President Bush delivered a proposed $2.57 trillion budget to Congress on Monday. The budget includes significant cuts in some domestic programs as well as an increase in military spending and international development aid.
William Gale, senior fellow of economic studies at the Brookings Institution, discussed President Bush's propsed 2006 budget.
The transcript follows.
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William Gale: Thanks for joining us this afternoon. President Bush's budget raises a lot of interesting issues. Rather than making any long opening statement, I'll turn directly to questions.
Rancho Palos Verdes, Calif.:
Is there any way to compare what this budget looks like as opposed to how the administration was projecting this year's budget would appear when they entered office in 2000?
Also, do you have any say in who is chosen to be research assistants in the economics studies program? If so, I am about to submit my application and would be eternally grateful if you put in a good word!
William Gale: Thanks for your question. I won't get into employment issues here, just the budget!
In 2000, everyone projected very large surpluses as of 2005. Since then, the surplus has fallen/deficit has increased by about 5.4 percent of GDP (that is, the 2005 deficit compared to the 2000 surplus). Most of the decline is due to lower revenues, some due to higher spending. But in any case, the deficit is far worse currently than was expected, even with the President's policies, in 2001.
What is the actual prospect that the $4.7 trillion Community Development Block Grant program will be eliminated and replaced with a Dept. of Commerce program? I understand this program is loved by most in congress as every state receives this money.
William Gale: The budget proposes to shift authority for the program to Commerce and to reduce overall funding for the program by about 1/3. I would be mildly surprised if the former happens and very surprised if the latter happens.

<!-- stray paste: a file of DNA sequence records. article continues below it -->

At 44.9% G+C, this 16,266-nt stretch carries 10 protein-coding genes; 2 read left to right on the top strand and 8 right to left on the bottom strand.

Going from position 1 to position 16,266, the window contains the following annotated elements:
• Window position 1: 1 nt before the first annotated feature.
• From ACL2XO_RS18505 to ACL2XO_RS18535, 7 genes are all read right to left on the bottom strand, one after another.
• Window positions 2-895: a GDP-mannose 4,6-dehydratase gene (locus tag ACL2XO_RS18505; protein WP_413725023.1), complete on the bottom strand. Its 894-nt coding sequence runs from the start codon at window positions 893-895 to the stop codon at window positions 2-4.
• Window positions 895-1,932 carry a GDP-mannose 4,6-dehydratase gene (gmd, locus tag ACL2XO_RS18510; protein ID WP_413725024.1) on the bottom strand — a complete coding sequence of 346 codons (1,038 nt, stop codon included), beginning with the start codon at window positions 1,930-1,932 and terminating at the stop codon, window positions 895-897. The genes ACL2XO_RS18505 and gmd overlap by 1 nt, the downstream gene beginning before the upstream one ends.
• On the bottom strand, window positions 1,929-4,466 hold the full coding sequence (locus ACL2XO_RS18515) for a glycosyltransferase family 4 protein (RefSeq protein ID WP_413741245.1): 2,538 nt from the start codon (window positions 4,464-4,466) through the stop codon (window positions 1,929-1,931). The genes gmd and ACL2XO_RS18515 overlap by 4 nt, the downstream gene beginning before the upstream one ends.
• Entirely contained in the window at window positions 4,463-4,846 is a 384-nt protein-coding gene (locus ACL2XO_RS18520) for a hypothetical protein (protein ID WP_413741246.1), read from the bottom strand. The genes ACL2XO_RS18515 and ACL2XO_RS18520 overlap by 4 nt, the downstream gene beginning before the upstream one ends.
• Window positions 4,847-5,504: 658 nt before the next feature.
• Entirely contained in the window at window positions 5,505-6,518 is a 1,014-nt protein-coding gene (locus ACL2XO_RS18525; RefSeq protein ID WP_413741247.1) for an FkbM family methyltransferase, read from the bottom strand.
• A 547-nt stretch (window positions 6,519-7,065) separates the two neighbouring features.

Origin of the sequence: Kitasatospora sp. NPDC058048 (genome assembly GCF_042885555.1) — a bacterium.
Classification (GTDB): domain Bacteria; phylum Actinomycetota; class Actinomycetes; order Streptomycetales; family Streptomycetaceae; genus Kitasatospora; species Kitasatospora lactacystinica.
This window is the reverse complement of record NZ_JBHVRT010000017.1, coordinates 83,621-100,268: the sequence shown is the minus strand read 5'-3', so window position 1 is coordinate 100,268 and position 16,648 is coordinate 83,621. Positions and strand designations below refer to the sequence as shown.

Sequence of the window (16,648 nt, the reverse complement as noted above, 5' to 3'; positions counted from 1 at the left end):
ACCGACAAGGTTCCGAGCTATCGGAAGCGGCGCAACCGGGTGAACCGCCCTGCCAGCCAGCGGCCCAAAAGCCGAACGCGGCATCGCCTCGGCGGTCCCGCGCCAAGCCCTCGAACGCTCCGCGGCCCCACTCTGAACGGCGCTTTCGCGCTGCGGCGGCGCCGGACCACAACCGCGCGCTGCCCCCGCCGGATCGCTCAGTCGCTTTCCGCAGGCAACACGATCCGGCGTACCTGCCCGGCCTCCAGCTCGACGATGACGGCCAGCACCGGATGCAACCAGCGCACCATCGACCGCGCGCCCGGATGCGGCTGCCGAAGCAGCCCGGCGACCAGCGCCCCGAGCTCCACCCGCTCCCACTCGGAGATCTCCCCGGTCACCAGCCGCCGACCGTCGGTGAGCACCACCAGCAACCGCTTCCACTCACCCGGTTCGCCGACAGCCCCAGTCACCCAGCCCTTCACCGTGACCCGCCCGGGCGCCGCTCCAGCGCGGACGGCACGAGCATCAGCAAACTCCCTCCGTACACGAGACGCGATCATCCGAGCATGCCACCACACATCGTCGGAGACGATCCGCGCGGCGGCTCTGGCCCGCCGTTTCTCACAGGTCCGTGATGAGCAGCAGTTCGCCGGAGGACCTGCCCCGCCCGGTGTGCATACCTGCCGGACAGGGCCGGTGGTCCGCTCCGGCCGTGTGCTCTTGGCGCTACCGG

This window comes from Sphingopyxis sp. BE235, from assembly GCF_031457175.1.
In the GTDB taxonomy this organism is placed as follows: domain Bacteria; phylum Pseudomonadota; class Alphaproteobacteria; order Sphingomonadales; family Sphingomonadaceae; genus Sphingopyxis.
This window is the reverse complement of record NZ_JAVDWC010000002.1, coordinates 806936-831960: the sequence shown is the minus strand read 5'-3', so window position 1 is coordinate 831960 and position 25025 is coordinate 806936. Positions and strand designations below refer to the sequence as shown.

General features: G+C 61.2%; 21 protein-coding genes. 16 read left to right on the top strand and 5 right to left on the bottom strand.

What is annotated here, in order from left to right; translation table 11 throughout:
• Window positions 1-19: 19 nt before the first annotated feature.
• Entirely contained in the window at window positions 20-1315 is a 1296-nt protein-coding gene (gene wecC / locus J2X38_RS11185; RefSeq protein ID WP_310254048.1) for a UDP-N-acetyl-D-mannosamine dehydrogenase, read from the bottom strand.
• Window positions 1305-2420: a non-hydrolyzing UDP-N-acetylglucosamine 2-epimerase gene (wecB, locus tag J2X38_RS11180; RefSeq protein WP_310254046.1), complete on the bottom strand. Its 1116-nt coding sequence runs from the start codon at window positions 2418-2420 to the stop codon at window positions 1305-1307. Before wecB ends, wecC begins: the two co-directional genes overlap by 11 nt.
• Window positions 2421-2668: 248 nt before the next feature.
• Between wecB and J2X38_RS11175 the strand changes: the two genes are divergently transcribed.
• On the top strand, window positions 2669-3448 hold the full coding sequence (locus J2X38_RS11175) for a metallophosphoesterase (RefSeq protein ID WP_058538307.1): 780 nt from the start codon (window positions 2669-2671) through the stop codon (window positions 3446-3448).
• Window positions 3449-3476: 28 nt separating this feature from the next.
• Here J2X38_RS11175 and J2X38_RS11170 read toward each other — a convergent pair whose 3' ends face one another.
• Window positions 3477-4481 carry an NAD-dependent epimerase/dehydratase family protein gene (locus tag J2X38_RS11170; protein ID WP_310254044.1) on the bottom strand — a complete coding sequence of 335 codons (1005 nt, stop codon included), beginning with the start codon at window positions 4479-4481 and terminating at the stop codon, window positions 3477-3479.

I am not sure what all of the uproar is about. The budget reflects what the Bush Cheney campaign said they would do during the election. The American public gave them a majority of the vote and returned solid majorities to the House and Senate, presumably to do this--so why is anyone surprised? After reviewing the transfers of wealth that take place because of the programs that are slated to be cut or eliminated, people in the North, Midwest and West should be happy--they don't get any of this money anyway.
William Gale: If you are right, then Congressional Republicans should be joyous at this budget, but they are not. To put it differently, it is not just those who opposed the President who find problems with the budget. For example, did the President campaign on offering dishonest budget figures? His budget leaves out the cost of fixing the AMT, it leaves out the costs of the war in Iraq, even though the Army projects we will have 120,000 troops over there, it leaves out the monumental costs of his SS program, it suggests a freeze on spending that would reduce real per-person spending on discretionary programs by about 20 percent over the next decade. Remember in 2000 Bush said it was wrong to balance the budget on the backs of the poor. That is exactly what he is trying to do right now, though, except he is coming nowhere close to balancing the budget, just hurting low-income families. So, you raise an interesting point--if the President is doing what he said he would and people object to it, what does that tell you about the election?
Bush's budget excludes spending for the Iraq War, financing for Social Security reform, and other hefty price tags. If Bush's cuts are passed, by 2009 the deficit should be halved, but only if these price tags are excluded from the figure. Is Bush still pushing for extending his tax cuts, and won't taxes need to be raised at some time in the future to finance all this government spending? Is there an alternative to raising taxes? Even if Bush's tax cuts were rolled back, wouldn't taxes need to be raised more than that to finance our national debt? Will the promises of the 2008 Presidential race be constrained by our national debt?